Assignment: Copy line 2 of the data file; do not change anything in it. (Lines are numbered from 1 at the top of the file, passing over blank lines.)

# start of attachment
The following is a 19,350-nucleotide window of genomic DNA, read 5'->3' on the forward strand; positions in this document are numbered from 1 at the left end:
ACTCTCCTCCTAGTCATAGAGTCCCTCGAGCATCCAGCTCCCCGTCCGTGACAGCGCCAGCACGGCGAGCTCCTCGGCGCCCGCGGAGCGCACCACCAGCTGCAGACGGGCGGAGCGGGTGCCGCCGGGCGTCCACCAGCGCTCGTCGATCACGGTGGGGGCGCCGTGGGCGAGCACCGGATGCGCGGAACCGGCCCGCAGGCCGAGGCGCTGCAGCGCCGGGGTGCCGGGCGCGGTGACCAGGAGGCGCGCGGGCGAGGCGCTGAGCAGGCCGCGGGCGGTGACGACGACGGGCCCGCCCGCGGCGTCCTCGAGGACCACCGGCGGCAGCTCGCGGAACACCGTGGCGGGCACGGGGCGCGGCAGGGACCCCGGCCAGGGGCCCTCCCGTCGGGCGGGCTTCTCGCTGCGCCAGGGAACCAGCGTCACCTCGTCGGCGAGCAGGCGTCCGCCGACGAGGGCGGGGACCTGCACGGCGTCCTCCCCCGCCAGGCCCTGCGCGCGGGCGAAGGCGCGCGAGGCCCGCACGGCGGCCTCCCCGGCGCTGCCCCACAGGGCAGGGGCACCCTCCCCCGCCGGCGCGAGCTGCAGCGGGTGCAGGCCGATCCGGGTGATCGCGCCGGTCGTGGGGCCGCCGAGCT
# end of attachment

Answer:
ACTCTCCTCCTAGTCATAGAGTCCCTCGAGCATCCAGCTCCCCGTCCGTGACAGCGCCAGCACGGCGAGCTCCTCGGCGCCCGCGGAGCGCACCACCAGCTGCAGACGGGCGGAGCGGGTGCCGCCGGGCGTCCACCAGCGCTCGTCGATCACGGTGGGGGCGCCGTGGGCGAGCACCGGATGCGCGGAACCGGCCCGCAGGCCGAGGCGCTGCAGCGCCGGGGTGCCGGGCGCGGTGACCAGGAGGCGCGCGGGCGAGGCGCTGAGCAGGCCGCGGGCGGTGACGACGACGGGCCCGCCCGCGGCGTCCTCGAGGACCACCGGCGGCAGCTCGCGGAACACCGTGGCGGGCACGGGGCGCGGCAGGGACCCCGGCCAGGGGCCCTCCCGTCGGGCGGGCTTCTCGCTGCGCCAGGGAACCAGCGTCACCTCGTCGGCGAGCAGGCGTCCGCCGACGAGGGCGGGGACCTGCACGGCGTCCTCCCCCGCCAGGCCCTGCGCGCGGGCGAAGGCGCGCGAGGCCCGCACGGCGGCCTCCCCGGCGCTGCCCCACAGGGCAGGGGCACCCTCCCCCGCCGGCGCGAGCTGCAGCGGGTGCAGGCCGATCCGGGTGATCGCGCCGGTCGTGGGGCCGCCGAGCT